Poll: Hip-Hop Summit may bring little change

The Hip-Hop Summit is over but the jury is still out on whether any changes will take place to improve what some people see as negativity in the music industry and the Black community. In a recent poll conducted by BlackVoices.com, the majority said things would not change.

Approximately 827 people responded to the Question on the Day (A hip-hop summit was held recently NYC to address responsibility. Will things improve?) on the site. Four hundred and thirty-three people (52.3 percent) said no because the lyrics are nasty and out of control. Two hundred and three (24 percent) did not feel anything was wrong with Hip-Hop, and they wish people would leave it alone. One hundred and ninety-one said things would change because of powerful people like Russell Simmons, who care enough to make a change.

There were plenty of heavy-hitters at the summit to encourage the the rappers to take their art to another level, including Minister Louis Farrakhan.

Farrakhan defended rappers who use foul language and graphically depict violence and sexuality, saying they are only reflecting society and the nation's "gangsta" government.

But the Nation of Islam leader, speaking at the Hip-Hop Summit on Wednesday, also implored rappers to recognize the influence they have over fans and asked them to raise the level of their discourse.

"I love you, but I am not satisfied that you are doing all that you can," Farrakhan said during his 2 1/2 -hour stemwinder, which he called "probably the most important speech I ever made in my life, because you are the most important people I've ever talked to in my life."

Among those present for the keynote address were rap moguls Sean Combs and Russell Simmons; rappers-producers Wyclef Jean and Jermaine Dupri; and rappers LL Cool J, Queen Latifah and Redman.

The crowd applauded when Farrakhan criticized those who criticize rap, saying the hip-hop culture is only mirroring America's culture.

"The youth has manifested of the wickedness of their parents, their teachers, the judges, the politicians," he said. "You talk about gangsta lyrics. You are literally showing aspects of a government that is gangsta, tells you you should smoke (kill) a leader that they disagree with."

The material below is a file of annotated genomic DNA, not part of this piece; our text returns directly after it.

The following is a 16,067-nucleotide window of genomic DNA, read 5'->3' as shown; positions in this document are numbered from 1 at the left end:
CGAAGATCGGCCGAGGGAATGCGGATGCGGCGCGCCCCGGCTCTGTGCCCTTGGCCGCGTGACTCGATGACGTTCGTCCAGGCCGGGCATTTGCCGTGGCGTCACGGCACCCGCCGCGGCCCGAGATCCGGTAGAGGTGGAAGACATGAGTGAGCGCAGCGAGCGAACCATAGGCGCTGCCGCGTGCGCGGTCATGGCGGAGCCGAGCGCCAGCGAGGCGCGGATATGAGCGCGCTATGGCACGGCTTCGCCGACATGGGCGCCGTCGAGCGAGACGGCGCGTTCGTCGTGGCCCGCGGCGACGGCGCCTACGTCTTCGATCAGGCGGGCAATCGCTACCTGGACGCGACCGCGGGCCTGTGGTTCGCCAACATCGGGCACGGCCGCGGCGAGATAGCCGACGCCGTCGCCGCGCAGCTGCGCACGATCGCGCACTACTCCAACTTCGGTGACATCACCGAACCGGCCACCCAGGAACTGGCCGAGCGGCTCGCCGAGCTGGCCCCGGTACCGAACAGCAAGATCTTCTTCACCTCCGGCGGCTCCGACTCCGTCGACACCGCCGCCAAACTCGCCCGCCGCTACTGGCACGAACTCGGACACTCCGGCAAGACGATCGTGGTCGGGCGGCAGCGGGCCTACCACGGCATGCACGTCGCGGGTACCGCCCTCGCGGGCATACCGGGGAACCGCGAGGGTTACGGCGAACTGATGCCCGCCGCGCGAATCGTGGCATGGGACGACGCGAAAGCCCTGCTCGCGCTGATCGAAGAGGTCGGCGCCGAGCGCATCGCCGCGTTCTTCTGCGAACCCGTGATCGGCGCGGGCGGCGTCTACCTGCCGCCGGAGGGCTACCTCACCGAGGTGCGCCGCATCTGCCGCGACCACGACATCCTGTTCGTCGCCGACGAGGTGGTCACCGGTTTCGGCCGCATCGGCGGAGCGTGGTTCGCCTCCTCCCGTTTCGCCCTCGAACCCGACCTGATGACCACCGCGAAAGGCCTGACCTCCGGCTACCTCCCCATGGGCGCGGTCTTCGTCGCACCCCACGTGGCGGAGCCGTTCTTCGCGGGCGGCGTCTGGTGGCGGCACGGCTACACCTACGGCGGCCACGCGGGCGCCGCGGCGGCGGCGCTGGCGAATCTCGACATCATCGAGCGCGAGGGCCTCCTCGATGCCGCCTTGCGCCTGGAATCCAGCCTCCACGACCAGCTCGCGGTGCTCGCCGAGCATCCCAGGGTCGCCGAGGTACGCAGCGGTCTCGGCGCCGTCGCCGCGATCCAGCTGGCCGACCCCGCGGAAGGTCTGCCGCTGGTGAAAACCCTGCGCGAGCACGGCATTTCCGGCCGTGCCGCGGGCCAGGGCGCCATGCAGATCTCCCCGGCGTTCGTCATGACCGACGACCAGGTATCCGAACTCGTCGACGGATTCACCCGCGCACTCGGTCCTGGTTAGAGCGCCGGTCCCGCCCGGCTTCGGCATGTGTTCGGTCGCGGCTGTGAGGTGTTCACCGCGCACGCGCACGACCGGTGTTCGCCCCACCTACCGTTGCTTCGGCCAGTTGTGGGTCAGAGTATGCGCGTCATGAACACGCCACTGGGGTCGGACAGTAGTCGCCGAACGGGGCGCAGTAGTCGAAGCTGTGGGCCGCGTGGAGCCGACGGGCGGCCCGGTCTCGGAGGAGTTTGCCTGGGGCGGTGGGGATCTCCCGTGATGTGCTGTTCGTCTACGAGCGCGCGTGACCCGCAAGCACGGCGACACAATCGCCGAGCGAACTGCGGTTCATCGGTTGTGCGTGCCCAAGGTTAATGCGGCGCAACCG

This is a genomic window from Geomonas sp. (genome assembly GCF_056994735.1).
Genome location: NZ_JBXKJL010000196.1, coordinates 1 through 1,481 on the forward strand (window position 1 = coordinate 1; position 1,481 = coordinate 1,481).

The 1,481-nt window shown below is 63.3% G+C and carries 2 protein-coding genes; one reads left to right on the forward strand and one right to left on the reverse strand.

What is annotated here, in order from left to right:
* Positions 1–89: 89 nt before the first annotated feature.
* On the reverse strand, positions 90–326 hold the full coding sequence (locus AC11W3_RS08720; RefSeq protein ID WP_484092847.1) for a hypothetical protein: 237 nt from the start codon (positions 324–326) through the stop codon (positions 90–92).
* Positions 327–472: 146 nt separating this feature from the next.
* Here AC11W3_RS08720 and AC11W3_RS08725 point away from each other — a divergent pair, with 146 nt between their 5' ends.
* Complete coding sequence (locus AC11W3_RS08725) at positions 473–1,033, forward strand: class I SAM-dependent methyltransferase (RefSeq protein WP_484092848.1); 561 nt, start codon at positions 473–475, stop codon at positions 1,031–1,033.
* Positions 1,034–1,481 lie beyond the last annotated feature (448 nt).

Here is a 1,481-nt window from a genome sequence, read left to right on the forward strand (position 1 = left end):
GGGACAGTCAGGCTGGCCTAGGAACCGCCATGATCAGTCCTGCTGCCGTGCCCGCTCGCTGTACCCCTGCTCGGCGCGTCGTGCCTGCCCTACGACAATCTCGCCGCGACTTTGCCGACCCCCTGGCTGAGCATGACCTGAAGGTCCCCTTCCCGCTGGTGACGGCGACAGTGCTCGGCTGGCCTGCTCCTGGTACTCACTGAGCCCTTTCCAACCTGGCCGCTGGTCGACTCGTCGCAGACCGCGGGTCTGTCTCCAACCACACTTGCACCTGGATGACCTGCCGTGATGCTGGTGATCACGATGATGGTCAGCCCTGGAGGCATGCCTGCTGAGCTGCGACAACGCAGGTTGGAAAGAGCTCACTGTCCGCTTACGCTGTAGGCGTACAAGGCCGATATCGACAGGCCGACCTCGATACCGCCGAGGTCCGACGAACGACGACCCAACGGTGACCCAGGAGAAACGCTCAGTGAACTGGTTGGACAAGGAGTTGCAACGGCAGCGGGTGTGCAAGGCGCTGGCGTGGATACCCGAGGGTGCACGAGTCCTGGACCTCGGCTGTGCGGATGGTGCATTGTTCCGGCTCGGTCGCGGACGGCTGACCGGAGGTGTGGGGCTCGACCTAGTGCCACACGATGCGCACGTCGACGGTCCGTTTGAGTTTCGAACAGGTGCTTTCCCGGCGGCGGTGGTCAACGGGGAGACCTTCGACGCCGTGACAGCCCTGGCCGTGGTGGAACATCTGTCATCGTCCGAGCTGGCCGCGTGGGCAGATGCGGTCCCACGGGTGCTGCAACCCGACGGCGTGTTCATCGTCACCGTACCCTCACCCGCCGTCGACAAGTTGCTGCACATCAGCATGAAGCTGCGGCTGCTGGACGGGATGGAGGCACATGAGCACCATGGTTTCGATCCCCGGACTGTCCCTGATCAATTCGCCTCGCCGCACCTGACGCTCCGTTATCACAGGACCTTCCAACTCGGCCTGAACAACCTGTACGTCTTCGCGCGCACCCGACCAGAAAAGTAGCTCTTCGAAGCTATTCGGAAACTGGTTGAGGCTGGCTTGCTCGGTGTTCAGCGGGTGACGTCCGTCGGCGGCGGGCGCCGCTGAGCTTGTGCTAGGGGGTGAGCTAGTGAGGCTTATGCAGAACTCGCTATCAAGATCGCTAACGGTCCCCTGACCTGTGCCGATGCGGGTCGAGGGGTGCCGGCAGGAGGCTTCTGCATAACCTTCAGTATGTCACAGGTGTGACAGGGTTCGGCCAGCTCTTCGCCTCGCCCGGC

He later added: "What society wants to do with the young people is to break the mirror rather than take a look at it and clean itself up."

Recently, members of Congress have taken issue with the graphic content of many songs, including rap, that they say are targeted toward children, and have threatened to pass legislation to penalize the recording industry for such actions.

But Farrakhan said Washington was acting only because they fear the power of rappers — that their music and messages are being embraced not only by young whites, but by youth around the world.

Farrakhan also drew on some of the backlash he's received for his own fiery rhetoric as an example that sometimes using inflammatory words can hurt your message.

"There are words that can trigger a hateful response, and there are words that can bring people together," he said. "I am learning every day that you can say things ... and inflame people, and say it in another way and it goes in."

Farrakhan got effusive applause after his speech, but at least one multiplatinum rapper said changing the language and content in some rap would be difficult.

"We all know what he's talking about, it's hard to do it, but he's right about it," Redman said. "The way I look at it, preach and rap don't make no money. Negativity lives in rap, that's what it's built on, that's what money circulates and generates from. Negativity, that's all we see."

Still, Will Smith, who doesn't curse in his raps and has sold millions of records, said it's important that rappers recognize that their message can influence the youth worldwide.

"This is something I've been speaking about for several years," he said. "The importance of covering a more accurate spectrum with the voice."

The summit, which has been exploring issues concerning artist responsibility, the marketing of hip-hop and its impact on youth, ended Thursday.

Associated Press Wires contributed to this report.

Copyright © 2015, Los Angeles Times
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